In short, languages are governed by trade-offs. One that avoids making certain information mandatory may be easy to speak, but leaves the listener to fill in the gaps. It may be simple to learn but less expressive. Some languages have lots of redundant elements: in los tres gatos negros están mojados (“the three black cats are wet” in Spanish), all six words indicate a plural. Marking the plural just once (as Chinese does) would be enough. But redundancy has a virtue: emphatic communication is more likely to survive a noisy environment.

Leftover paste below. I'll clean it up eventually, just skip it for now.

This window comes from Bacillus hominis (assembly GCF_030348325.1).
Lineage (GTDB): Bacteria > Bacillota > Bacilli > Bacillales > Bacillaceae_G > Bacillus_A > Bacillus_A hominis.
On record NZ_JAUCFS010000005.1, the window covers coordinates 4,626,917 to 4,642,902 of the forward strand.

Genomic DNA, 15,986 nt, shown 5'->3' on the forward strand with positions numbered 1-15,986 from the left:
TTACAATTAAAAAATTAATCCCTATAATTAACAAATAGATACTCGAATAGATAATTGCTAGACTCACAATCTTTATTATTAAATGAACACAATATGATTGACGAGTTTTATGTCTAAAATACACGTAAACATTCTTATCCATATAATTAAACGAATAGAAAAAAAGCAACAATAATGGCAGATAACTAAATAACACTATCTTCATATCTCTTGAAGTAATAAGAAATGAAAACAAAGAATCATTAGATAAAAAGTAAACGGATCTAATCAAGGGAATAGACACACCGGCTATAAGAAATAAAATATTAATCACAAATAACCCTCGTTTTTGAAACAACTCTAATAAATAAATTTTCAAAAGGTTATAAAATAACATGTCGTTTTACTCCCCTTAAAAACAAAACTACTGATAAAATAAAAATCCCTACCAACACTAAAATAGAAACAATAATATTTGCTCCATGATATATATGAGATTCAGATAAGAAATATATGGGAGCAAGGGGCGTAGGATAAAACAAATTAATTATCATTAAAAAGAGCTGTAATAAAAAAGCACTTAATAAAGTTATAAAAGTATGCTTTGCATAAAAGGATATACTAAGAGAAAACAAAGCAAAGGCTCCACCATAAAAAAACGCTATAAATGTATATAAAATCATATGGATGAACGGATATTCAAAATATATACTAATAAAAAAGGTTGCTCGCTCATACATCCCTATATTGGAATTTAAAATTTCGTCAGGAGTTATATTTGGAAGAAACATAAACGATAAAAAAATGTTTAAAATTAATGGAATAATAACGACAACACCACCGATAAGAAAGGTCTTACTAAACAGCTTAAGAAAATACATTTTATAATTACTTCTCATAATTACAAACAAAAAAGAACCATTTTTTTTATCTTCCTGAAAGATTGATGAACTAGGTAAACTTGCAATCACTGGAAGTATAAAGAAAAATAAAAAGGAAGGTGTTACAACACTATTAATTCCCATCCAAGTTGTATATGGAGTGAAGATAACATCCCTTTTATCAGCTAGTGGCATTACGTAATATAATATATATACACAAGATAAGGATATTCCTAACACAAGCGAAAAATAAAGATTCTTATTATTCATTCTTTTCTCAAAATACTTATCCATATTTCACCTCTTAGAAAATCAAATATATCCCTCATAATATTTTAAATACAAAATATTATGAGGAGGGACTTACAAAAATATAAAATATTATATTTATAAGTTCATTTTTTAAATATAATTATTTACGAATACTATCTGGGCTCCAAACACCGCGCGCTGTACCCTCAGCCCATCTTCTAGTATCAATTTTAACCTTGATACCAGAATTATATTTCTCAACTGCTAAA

Languages, Mr Dixon says, are like a Western-style house. There are a few rooms you must have (kitchen, bedroom, living room, bathroom), and some discretionary options (office, guest room). On a fixed budget, you can’t have all the extras. He does not crown a “best” language. In the end, he says, readers should make their own list of desirable features, and then closely examine a few languages to decide whether one has more of them than another. But the list of advantages, he concedes, is itself a matter of judgment. For all his scientific criteria, in the end the verdict is in the ear of the beholder.